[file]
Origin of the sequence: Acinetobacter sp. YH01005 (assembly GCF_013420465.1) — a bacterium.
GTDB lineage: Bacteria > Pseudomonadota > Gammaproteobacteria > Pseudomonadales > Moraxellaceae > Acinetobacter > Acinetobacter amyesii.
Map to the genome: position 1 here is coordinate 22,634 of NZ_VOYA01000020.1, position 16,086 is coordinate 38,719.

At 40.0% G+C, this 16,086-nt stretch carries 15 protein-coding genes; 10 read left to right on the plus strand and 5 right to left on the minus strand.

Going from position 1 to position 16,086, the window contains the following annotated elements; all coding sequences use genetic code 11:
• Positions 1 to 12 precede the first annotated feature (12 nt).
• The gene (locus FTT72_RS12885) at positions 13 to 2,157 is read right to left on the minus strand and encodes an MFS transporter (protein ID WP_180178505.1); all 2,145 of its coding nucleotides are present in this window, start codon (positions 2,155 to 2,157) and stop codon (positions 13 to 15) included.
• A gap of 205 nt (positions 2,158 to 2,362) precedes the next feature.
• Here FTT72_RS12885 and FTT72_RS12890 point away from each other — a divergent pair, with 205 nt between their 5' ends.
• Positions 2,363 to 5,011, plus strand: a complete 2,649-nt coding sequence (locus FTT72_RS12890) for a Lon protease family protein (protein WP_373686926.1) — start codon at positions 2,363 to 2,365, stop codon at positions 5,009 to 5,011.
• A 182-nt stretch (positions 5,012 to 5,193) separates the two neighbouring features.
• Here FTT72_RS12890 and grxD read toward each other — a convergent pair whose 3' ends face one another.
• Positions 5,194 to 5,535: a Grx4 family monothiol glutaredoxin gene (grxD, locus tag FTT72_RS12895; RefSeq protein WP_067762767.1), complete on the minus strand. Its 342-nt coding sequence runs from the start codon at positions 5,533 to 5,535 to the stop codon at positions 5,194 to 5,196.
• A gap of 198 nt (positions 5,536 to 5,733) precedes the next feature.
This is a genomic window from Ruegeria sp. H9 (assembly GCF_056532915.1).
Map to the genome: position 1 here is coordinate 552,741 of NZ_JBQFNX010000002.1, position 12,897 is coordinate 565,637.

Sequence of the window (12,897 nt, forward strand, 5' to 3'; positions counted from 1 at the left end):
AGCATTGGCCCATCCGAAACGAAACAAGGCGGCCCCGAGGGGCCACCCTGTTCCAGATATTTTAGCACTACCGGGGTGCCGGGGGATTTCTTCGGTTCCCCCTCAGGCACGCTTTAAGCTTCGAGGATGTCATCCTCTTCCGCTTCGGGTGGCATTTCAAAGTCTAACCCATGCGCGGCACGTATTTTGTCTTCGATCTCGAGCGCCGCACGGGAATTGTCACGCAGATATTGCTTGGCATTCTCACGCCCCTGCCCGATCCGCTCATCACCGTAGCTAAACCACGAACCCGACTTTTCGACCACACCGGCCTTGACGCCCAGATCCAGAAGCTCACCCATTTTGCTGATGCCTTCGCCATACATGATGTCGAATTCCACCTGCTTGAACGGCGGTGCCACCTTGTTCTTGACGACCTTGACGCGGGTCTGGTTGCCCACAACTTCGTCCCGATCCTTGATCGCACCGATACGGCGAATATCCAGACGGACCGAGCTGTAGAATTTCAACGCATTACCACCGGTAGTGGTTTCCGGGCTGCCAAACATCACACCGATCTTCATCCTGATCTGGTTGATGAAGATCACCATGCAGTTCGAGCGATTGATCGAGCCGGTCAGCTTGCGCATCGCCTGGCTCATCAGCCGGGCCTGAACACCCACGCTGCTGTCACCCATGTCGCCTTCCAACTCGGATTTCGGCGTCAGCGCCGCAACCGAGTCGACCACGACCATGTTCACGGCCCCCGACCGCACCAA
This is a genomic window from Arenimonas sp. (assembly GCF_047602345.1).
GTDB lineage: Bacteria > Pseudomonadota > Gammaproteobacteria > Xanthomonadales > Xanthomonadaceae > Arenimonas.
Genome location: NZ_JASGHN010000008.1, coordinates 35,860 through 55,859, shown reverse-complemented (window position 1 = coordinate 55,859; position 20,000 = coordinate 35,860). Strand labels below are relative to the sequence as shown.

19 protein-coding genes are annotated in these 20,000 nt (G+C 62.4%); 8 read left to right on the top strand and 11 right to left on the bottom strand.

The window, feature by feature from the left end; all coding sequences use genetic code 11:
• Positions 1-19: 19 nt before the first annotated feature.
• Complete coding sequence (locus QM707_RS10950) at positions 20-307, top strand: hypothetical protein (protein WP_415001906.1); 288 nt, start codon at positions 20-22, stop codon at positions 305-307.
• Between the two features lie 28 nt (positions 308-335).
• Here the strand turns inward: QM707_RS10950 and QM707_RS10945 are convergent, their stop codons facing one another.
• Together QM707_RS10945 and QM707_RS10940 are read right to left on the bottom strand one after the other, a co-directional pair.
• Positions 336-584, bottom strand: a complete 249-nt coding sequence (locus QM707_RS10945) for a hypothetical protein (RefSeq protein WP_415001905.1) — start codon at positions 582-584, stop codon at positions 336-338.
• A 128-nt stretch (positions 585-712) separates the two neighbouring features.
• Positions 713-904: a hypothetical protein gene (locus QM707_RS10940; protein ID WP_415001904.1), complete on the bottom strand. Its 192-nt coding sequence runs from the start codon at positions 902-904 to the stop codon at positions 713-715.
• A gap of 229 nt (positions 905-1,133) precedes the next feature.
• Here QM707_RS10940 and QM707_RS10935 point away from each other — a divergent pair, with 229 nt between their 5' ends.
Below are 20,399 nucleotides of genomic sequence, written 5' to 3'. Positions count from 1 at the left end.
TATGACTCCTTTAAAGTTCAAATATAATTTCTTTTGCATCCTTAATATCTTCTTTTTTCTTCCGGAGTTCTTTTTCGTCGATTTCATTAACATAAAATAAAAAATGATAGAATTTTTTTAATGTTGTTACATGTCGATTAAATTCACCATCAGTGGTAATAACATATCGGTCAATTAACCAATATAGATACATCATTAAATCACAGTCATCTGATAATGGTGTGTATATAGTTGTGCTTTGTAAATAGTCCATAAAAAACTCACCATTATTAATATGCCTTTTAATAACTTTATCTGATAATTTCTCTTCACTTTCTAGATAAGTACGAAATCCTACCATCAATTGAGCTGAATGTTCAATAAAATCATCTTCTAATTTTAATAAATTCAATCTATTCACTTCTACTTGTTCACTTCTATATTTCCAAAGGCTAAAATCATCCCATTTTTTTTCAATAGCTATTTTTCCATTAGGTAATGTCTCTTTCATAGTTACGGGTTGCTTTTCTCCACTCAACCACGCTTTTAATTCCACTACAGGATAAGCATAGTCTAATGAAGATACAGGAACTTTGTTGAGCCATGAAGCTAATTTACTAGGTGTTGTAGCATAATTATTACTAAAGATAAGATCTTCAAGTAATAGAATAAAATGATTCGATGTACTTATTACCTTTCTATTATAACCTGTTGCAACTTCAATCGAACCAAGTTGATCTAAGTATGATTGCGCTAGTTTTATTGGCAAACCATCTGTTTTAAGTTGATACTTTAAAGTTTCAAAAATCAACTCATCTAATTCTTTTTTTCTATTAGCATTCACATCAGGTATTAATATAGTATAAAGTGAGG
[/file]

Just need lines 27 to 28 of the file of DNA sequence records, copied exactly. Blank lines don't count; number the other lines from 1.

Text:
• Here the strand turns inward: QM707_RS10950 and QM707_RS10945 are convergent, their stop codons facing one another.
• Together QM707_RS10945 and QM707_RS10940 are read right to left on the bottom strand one after the other, a co-directional pair.